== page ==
"In China, Buddhism apparently took root among the common people before it found popularity with the elite. In Japan, despite the leading role of the state and great families in promoting Buddhism, the popular dispersion of the religion may have been greater than we realize." (Holcombe "Trade Buddhism")
Speaker: Charles Holcombe
Subject: the nature of Buddhism in Japan, also present is the idea that Buddhism was practiced first by immigrants and commoners.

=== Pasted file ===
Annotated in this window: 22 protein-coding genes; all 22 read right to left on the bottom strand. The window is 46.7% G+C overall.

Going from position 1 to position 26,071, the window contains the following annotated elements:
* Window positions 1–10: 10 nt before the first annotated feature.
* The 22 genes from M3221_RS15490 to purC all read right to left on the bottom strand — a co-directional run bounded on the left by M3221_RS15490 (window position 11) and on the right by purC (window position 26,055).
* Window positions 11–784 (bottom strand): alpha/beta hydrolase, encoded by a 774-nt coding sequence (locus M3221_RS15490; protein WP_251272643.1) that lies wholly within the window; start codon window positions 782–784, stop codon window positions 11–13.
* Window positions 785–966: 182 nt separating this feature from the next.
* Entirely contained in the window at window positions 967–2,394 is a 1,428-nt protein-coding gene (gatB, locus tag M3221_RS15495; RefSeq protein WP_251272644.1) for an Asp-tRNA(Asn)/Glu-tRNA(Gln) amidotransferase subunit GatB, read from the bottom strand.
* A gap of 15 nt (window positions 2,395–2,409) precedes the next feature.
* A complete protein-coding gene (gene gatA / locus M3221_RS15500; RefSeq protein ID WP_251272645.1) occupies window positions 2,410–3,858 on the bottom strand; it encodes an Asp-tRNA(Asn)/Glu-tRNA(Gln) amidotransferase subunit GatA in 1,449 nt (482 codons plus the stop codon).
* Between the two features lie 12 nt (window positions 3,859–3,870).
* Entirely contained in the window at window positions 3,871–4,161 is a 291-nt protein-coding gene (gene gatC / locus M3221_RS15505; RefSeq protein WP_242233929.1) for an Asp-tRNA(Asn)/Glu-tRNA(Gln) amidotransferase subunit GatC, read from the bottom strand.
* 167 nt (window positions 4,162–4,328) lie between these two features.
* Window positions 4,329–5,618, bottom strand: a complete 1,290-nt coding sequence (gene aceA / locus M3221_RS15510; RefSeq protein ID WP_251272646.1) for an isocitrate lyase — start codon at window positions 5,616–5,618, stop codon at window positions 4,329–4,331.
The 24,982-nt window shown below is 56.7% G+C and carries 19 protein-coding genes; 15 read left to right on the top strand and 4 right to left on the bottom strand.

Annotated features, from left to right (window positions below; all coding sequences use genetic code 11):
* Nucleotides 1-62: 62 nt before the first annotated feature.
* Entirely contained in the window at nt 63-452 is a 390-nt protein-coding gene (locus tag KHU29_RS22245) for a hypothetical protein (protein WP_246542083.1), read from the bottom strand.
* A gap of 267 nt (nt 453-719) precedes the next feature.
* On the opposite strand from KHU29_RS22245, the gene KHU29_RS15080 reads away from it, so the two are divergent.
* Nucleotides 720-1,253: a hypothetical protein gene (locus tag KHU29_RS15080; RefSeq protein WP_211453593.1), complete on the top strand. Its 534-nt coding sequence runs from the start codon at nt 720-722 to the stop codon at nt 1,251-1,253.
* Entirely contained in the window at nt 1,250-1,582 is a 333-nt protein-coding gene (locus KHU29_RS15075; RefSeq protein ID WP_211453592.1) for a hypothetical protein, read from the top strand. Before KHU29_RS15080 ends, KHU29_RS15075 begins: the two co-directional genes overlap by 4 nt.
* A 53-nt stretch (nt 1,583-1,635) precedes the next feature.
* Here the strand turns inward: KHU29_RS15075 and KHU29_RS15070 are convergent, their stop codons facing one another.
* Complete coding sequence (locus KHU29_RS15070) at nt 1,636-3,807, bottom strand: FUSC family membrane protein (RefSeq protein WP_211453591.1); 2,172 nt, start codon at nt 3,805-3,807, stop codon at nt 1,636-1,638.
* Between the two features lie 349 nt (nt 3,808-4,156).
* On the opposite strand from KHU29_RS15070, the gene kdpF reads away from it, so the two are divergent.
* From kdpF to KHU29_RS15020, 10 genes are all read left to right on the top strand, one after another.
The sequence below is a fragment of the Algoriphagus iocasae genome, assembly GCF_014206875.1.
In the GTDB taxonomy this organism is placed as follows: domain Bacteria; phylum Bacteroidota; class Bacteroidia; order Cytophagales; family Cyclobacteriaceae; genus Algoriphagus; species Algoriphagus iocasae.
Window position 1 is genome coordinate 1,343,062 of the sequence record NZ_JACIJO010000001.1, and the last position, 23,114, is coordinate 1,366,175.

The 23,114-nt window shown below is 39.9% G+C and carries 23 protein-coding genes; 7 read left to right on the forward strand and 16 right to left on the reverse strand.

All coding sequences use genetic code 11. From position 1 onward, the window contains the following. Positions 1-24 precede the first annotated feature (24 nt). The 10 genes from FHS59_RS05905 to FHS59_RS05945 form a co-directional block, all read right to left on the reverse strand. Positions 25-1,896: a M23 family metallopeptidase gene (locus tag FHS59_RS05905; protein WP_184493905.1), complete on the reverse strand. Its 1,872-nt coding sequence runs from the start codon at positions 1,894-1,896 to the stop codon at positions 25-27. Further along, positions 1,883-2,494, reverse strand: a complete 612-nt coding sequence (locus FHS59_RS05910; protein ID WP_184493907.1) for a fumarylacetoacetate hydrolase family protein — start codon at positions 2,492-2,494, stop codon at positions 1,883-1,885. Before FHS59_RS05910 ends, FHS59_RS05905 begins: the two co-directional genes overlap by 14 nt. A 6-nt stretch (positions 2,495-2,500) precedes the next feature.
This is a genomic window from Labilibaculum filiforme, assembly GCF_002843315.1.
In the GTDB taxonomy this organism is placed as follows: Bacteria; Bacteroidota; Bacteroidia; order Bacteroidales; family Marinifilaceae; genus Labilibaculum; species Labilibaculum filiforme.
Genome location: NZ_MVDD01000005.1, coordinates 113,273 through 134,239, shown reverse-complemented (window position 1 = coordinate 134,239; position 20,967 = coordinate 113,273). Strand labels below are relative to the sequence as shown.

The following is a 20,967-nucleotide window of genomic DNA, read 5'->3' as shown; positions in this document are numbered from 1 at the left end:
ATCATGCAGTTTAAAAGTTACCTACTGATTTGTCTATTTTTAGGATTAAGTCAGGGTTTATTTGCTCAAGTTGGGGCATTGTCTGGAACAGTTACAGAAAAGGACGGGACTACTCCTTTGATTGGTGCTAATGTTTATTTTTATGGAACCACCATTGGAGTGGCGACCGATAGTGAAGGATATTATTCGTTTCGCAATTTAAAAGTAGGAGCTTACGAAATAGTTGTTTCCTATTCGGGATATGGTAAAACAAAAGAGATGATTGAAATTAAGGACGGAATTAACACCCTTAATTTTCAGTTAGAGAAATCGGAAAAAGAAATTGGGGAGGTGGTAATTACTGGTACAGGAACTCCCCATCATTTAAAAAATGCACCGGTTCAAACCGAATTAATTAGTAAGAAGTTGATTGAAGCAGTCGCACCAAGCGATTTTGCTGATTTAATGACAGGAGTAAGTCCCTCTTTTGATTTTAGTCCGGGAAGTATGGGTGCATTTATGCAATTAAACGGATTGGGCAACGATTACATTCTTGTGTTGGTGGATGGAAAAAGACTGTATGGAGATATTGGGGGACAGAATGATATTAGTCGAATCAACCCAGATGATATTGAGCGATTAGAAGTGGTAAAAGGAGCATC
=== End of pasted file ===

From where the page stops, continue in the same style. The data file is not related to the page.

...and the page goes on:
Occasion: this is an argument against the conventional image of the state-driven Japanese conversion to Buddhism from the top down.
Purpose: introduce the effect that trade and immigration had on the spread of Buddhism in Japan. This passage suggests the spread of Buddhism was not entirely due to the promotion by ruling families and elites, because Buddhism first came through the Paekche mission to the Yamato court.
General Time period: 7-8th century